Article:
Over a third of Americans are obese or overweight. According to a survey by the American Psychological Association, 61 percent of Americans had unwanted weight changes during the pandemic. Being isolated for over a year did not help people's weight loss or fat-burn goals. While fat cells are crucial for maintaining a healthy body, there is unhealthy fat: subcutaneous and visceral. Subcutaneous fat is noticeable fat resting just underneath the skin, the kind you can pinch. Primarily found in the abdominal area, visceral fat is the type you cannot grab or hold. It hides in the abdomen, surrounding the liver, stomach, and intestines, filling the spaces between these organs. Someone can have a flat stomach with high concentrations of visceral fat deep in their abdomen, making it dangerous in high volumes. Here are five ways it harms your body. Read on—and to ensure your health and the health of others, don't miss these Sure Signs You've Already Had COVID.
Increased Waist Size
A large belly can mean higher accumulations of visceral fat. While it hides between major organs and can only be seen through a body scan, increased waist size may be an indicator. If getting into a pair of comfortable jeans is now a challenge, wrap a tape measurer around your belly. For men, less than 40 inches is an acceptable size, 35 for women. However, this is not a one-size-fits-all method to determine whether you have too much visceral fat. Results can vary due to height, genetics, and family health history.
Visceral fat releases a hormone that increases inflammation throughout the body. Once this hormone gets into the bloodstream, particularly the arteries, it can damage how the body breaks down sugars and fats. This can lead your body to be more susceptible to negative long-term health effects.
There is a vein in the abdomen called the portal vein that sends blood from the stomach, intestines, and pancreas to the liver. This is how the liver gets most of its blood supply, and the liver breaks down all the blood from the stomach, turning it into nutrients. A protein pumped out of visceral fat cells eventually makes its way into the portal vein, leading to higher cholesterol, plaque buildup, and insulin resistance.
Narrow Blood Vessels and Clotting
Immune system chemicals found in visceral fat called cytokines release into the body. One of these cytokines is a protein called tumor necrosis factor (TNF). Visceral fat inflames proteins in the bloodstream, which narrow crucial blood vessels. Generally, this affects blood pressure and can lead to clotting. TNF may increase the risk of cardiovascular disease for both men and women.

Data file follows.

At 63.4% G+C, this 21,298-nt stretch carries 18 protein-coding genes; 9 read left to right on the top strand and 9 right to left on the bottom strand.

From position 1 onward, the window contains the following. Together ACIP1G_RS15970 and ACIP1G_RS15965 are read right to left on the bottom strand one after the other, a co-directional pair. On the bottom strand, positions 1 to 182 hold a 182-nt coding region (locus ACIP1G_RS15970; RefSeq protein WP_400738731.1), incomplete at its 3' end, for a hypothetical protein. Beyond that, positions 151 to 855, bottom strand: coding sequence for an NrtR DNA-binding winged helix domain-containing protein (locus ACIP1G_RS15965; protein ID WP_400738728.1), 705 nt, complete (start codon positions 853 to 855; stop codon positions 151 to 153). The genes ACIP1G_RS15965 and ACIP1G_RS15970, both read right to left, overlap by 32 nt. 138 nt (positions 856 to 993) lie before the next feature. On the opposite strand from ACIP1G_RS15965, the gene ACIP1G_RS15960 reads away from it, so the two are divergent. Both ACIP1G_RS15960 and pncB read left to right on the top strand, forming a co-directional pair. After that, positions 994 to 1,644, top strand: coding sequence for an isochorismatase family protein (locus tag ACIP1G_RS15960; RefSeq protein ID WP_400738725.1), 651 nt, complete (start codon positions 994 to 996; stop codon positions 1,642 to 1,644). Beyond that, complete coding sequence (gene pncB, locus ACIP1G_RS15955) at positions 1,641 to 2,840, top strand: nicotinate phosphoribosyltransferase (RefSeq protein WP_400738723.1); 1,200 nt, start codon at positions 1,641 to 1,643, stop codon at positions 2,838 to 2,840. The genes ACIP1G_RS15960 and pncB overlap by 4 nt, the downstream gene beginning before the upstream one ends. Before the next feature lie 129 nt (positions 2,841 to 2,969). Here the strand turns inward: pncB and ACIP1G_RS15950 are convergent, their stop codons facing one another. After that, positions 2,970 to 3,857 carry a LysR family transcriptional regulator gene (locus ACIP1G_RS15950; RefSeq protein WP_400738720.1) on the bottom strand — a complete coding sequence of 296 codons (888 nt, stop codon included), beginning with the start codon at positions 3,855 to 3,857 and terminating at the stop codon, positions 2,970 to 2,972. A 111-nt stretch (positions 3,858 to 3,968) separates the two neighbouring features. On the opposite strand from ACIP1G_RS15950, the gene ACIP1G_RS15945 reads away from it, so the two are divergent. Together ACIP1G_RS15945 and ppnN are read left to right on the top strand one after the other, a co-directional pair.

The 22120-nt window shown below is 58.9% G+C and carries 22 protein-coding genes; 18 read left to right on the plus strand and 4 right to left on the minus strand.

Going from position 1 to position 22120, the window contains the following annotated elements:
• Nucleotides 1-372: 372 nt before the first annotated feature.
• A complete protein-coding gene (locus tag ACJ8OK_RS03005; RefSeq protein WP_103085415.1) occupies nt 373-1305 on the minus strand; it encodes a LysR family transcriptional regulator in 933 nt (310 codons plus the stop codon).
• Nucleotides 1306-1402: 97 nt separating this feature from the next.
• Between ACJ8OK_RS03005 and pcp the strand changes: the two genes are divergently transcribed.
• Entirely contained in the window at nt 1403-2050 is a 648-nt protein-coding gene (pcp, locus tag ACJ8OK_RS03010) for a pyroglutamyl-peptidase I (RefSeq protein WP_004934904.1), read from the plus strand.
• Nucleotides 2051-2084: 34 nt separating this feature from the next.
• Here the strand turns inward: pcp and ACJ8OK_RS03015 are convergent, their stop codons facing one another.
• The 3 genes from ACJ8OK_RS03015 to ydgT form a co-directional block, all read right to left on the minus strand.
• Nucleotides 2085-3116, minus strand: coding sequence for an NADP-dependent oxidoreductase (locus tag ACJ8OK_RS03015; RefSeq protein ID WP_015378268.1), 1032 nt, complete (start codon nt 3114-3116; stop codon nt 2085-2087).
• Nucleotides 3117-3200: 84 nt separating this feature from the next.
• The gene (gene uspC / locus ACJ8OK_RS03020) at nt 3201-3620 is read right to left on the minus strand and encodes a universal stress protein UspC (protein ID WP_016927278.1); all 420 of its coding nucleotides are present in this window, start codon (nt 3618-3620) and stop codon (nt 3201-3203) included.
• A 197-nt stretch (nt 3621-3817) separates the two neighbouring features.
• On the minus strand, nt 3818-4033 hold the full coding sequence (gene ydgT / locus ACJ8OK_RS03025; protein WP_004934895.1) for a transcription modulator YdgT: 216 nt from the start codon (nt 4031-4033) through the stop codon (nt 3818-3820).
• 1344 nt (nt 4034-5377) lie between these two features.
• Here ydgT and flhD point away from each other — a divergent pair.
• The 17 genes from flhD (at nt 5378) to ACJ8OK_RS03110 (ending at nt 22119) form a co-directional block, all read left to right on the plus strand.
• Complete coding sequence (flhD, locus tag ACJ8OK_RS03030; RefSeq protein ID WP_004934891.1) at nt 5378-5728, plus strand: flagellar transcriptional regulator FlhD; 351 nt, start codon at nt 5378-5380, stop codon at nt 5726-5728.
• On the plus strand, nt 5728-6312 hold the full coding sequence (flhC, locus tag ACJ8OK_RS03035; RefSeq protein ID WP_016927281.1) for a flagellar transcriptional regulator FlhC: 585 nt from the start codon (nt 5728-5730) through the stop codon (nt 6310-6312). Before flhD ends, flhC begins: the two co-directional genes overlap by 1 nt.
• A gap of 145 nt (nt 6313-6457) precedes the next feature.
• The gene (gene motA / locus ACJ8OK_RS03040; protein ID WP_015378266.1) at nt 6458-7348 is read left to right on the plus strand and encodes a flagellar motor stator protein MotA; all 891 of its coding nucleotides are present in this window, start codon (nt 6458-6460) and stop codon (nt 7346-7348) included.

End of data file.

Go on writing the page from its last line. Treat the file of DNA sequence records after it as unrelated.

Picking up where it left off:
Increased Risk of Serious Illness
Because visceral fat can increase inflammation, raise cholesterol, narrow blood vessels, cause blood clots, and contribute to increased waist size, so does the risk of developing a serious illness. It can particularly raise the probability of heart disease (which is the leading cause of death in the United States) as well as having a stroke. But studies also indicate that high concentrations of visceral fat are also connected to people who develop type 2 diabetes, breast cancer, even cognitive impairment. These conditions are linked to too much fat in the torso, abdomen, pelvis, and back.
How to Lose Visceral Fat
"Some things that can be effective are resistance training exercise; increasing lean body mass with added lean muscle will boost metabolic rate. Adequate sleep is also important. It's common for people to drop a few pounds when regularly getting adequate sleep. Maintaining a healthy gut with probiotics and fiber help in maintaining digestive health as well," says Dr. Michael Rogowski, PhD., Senior Nutrition Scientist at Plexus Worldwide. The Mayo Clinic recommends at least 150 minutes of aerobic activity a week, amounting to about 30 minutes of structured exercise every day. From the treadmill to resistance training, doctors say it is important to stay active. Eating smart is also essential. Food high in vitamin C, vitamin D, and calcium have been linked to less visceral fat. Spinach, kale, oranges, strawberries, and broccoli are rich in nutrients and essential vitamins. Stick with lean proteins like white meat chicken. Portion sizes are key, especially when consuming heavily processed foods. More than anything else, consult with your primary care provider if you have any concerns. They may put you in touch with a licensed nutritionist or dietician. And to get through this pandemic at your healthiest, don't miss these 35 Places You're Most Likely to Catch COVID.